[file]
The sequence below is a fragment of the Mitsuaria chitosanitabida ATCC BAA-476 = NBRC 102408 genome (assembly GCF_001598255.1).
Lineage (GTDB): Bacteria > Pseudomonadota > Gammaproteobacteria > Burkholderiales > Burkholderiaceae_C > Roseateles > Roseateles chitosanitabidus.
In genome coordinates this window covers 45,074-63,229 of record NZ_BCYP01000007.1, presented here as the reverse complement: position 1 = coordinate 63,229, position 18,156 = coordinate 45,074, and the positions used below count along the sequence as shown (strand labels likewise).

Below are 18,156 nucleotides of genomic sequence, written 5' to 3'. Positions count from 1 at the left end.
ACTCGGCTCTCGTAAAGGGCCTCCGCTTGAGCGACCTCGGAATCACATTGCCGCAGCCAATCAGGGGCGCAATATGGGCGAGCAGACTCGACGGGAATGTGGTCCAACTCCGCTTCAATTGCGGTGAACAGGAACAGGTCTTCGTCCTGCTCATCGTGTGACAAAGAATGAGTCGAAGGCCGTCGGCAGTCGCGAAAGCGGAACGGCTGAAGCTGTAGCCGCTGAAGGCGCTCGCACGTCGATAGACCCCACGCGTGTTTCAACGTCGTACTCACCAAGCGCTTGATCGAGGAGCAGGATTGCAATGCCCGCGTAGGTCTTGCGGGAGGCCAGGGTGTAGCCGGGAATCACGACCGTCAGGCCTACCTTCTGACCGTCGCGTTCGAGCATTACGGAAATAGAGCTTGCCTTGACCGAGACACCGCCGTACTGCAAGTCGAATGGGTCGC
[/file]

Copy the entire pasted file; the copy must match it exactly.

The sequence below is a fragment of the Mitsuaria chitosanitabida ATCC BAA-476 = NBRC 102408 genome (assembly GCF_001598255.1).
Lineage (GTDB): Bacteria > Pseudomonadota > Gammaproteobacteria > Burkholderiales > Burkholderiaceae_C > Roseateles > Roseateles chitosanitabidus.
In genome coordinates this window covers 45,074-63,229 of record NZ_BCYP01000007.1, presented here as the reverse complement: position 1 = coordinate 63,229, position 18,156 = coordinate 45,074, and the positions used below count along the sequence as shown (strand labels likewise).

Below are 18,156 nucleotides of genomic sequence, written 5' to 3'. Positions count from 1 at the left end.
ACTCGGCTCTCGTAAAGGGCCTCCGCTTGAGCGACCTCGGAATCACATTGCCGCAGCCAATCAGGGGCGCAATATGGGCGAGCAGACTCGACGGGAATGTGGTCCAACTCCGCTTCAATTGCGGTGAACAGGAACAGGTCTTCGTCCTGCTCATCGTGTGACAAAGAATGAGTCGAAGGCCGTCGGCAGTCGCGAAAGCGGAACGGCTGAAGCTGTAGCCGCTGAAGGCGCTCGCACGTCGATAGACCCCACGCGTGTTTCAACGTCGTACTCACCAAGCGCTTGATCGAGGAGCAGGATTGCAATGCCCGCGTAGGTCTTGCGGGAGGCCAGGGTGTAGCCGGGAATCACGACCGTCAGGCCTACCTTCTGACCGTCGCGTTCGAGCATTACGGAAATAGAGCTTGCCTTGACCGAGACACCGCCGTACTGCAAGTCGAATGGGTCGC